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Old 12-07-2007, 11:31 AM   #81
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A couple of things to note:

This is an election campaign, so any judgment of "genuineness" needs to be tempered by the spectre of "pandering." In that arena, this speech is neither remarkable nor revolutionary, as it sounds like it just fulfilled a series of bullet points to appease his audience, anti-Mormon Christian conservatives. All of the points he stated, for instance, are the kind of things that we've discussed here ad infinitum. The kind of vibe I received from this speech was, "Accept me; I hate the same people as you!"

In terms of his command of U.S. and world history, it is as romanticist and revisionist as one would expect in a speech like this. Our Founding Fathers were not Christian conservatives, as evangelical Protestantism did not exist until around 1835--after they were dead. They were the kind of people that Romney and his target audience would probably think very little of: agnostics, deists, Unitarians. In fact, Romney's appeal "to the Creator" references Enlightenment-era deist vocabulary.

As for "empty" European cathedrals, Romney ignores the fact that Christianity, in Europe, has historical connotations of statist imperialism and oppression. The Vatican still does not have a great track record, as it was a strong supporter of Francoist Spain, and I just read recently that the Vatican and Iran, of all nations, have very strong relations. American Protestantism was, at the very least, designed to be decentralized and independent, but I get the sense over these past three decades that "the powers that be" in American Christianity would rather build a Catholic-style strong, centralized institution and risk being an instigator of the kind of abuses that they sought to distance themselves from.

On that note, let's get to the crux of his speech, where he applauded "people of faith" and basically states that they are the definition of "Americana." Frankly, if you really look closely at all of this, it is much ado about nothing. "People of faith," like any American citizen, are free to petition the government, and this has certainly been the case for centuries. What they don't like, it seems, is the fact that such petitions don't have to be enacted on demand. There still, at its core, is such a thing as "rule of law," and while many in this demographic might believe that the "rule of law" is "theodemocratic," it is simply--and matter of factly--not true. A student of political science knows that our government, by design, was based largely on Enlightenment-era secular philosophy, which purposely sought to create laws based on logic, reason, and fact, not the kind of arbitrary "faith" that many theocratic European imperials ruled upon. This is why we, today, enjoy such idea as universal human rights, democracy, and, yes, religious freedom (not just freedom of religion, but also freedom from religion; the former cannot exist without the latter).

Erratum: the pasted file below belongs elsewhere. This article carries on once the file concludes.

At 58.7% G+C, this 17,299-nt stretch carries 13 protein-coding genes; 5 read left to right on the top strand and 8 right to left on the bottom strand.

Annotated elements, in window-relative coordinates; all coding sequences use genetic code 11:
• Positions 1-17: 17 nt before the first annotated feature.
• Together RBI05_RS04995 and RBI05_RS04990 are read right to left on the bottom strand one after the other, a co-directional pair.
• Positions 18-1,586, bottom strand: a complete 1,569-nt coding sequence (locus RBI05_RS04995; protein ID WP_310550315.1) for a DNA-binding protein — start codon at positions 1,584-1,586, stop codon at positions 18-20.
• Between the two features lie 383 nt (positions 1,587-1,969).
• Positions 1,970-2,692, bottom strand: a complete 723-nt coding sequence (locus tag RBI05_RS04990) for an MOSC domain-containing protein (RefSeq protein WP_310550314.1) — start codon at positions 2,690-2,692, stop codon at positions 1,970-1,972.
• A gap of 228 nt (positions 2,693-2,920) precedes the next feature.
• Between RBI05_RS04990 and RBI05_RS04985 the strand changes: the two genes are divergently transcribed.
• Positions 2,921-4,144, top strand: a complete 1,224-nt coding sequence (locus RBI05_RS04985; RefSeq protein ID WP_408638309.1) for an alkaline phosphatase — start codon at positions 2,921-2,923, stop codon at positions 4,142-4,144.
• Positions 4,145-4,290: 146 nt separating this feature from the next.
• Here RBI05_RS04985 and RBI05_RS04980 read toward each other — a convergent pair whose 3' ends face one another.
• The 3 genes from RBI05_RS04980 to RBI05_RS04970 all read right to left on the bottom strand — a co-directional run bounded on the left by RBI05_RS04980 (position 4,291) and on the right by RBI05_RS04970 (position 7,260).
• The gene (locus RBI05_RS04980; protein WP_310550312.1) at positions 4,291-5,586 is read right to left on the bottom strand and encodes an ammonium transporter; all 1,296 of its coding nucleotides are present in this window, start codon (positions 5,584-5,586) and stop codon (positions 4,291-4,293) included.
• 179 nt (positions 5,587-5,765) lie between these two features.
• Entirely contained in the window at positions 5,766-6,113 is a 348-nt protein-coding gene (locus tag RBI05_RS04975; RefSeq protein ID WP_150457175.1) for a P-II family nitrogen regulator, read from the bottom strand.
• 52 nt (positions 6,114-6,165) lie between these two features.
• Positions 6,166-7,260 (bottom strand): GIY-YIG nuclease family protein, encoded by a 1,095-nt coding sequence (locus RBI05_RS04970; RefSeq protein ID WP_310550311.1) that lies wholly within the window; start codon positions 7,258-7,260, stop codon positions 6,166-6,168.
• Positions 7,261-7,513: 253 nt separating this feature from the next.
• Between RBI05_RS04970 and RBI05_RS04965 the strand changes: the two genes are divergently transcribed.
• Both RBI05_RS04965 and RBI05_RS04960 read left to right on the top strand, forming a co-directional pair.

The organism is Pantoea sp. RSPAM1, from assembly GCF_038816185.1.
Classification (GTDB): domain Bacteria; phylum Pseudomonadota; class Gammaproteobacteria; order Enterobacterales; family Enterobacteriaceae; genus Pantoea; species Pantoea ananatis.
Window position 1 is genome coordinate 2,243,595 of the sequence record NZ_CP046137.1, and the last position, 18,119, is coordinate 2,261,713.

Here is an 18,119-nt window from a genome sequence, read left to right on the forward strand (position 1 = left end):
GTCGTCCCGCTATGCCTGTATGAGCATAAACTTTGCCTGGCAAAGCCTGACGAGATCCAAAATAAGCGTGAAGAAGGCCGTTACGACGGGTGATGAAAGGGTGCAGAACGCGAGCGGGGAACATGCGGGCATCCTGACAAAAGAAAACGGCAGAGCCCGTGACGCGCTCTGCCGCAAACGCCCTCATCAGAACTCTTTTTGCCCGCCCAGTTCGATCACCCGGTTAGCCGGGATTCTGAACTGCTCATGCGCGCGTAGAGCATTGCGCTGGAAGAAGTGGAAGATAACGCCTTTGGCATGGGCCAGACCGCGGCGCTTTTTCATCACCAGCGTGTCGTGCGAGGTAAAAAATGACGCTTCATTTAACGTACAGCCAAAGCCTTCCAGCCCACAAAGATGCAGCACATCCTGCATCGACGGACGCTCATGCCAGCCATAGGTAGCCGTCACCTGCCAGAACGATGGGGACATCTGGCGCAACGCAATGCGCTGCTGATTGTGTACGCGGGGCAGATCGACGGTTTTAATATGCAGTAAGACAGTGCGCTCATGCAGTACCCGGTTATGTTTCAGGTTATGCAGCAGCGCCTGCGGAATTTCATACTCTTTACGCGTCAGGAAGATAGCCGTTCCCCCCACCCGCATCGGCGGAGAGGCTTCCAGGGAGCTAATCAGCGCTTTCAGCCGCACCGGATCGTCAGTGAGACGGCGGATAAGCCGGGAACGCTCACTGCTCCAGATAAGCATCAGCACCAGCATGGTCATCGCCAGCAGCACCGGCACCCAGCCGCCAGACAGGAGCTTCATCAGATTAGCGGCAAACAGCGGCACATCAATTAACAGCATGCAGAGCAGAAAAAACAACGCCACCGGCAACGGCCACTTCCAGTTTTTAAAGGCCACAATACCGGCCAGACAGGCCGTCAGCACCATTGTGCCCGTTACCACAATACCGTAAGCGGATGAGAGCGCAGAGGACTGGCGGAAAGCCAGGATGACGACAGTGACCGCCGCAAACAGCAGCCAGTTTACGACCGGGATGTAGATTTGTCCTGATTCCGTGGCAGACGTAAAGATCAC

In short, it's a "feel good" polemic based on very little substance. Sounds like a classic political speech to me.
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Old 12-07-2007, 11:40 AM   #82
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Originally posted by Irvine511
change around a few words, and it's an Al-Qaedian call to the fundamental overthrow of secularism for a new and divinely inspired Christ-centered government.
This has to be the most ignorant thing I've read in FYM in quite some time.

Are you really so blind to reality that you can't tell the difference between this speech and a jihadist call to action? Did he say one thing about Christ? About the founder of Mormonism? Or did he repeatedly call to the common threads of religion in this country?

ETA: this thread really astounds me in its utter disregard for people of faith -- who constitute the vast, vast majority of people in this country. You realize that you're disregarding the deeply felt perspectives and beliefs of about 95% of American citizens, right? Regardless of whether they're Christian, Jewish, Muslim, etc.

BVS - just because you don't care about religion, does not mean it does not matter to others.

And the line about America being in the 11th century -- cute.
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Old 12-07-2007, 11:49 AM   #83
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Originally posted by nathan1977
This has to be the most ignorant thing I've read in FYM in quite some time.

Are you really so blind to reality that you can't tell the difference between this speech and a jihadist call to action?

For pity's sake, Irvine. You're smarter than this.
The larger question that unites the two, however, is what the role of religion should be in government. Practically speaking, should Saudi Arabia be a model, where those who don't follow the fundamentalist Christian interpretation of religious law get punished? Just to note, such "religious police" did exist in some parts of imperial Europe, so don't think that this phenomenon is historically related solely to Islam.

That's probably what's puzzling about all of this. We can make pandering statements that appease those elements of American society who believe that "their religion" should become law; and, yet, these same people would be outraged if a different Christian denomination was practiced in the public arena ahead of their own. Likewise, we're also busy trying to tell nations like Saudi Arabia that they need to be more tolerant of diversity.

So do "people of faith," as Romney would define them, truly believe in the larger values of freedom and diversity, or are they just being self-centered and selfish? That is, are they only looking for Saudi Arabia to be "tolerant," because they aren't Christian? A lot of people in the Middle East certainly believe that this is our true motivation.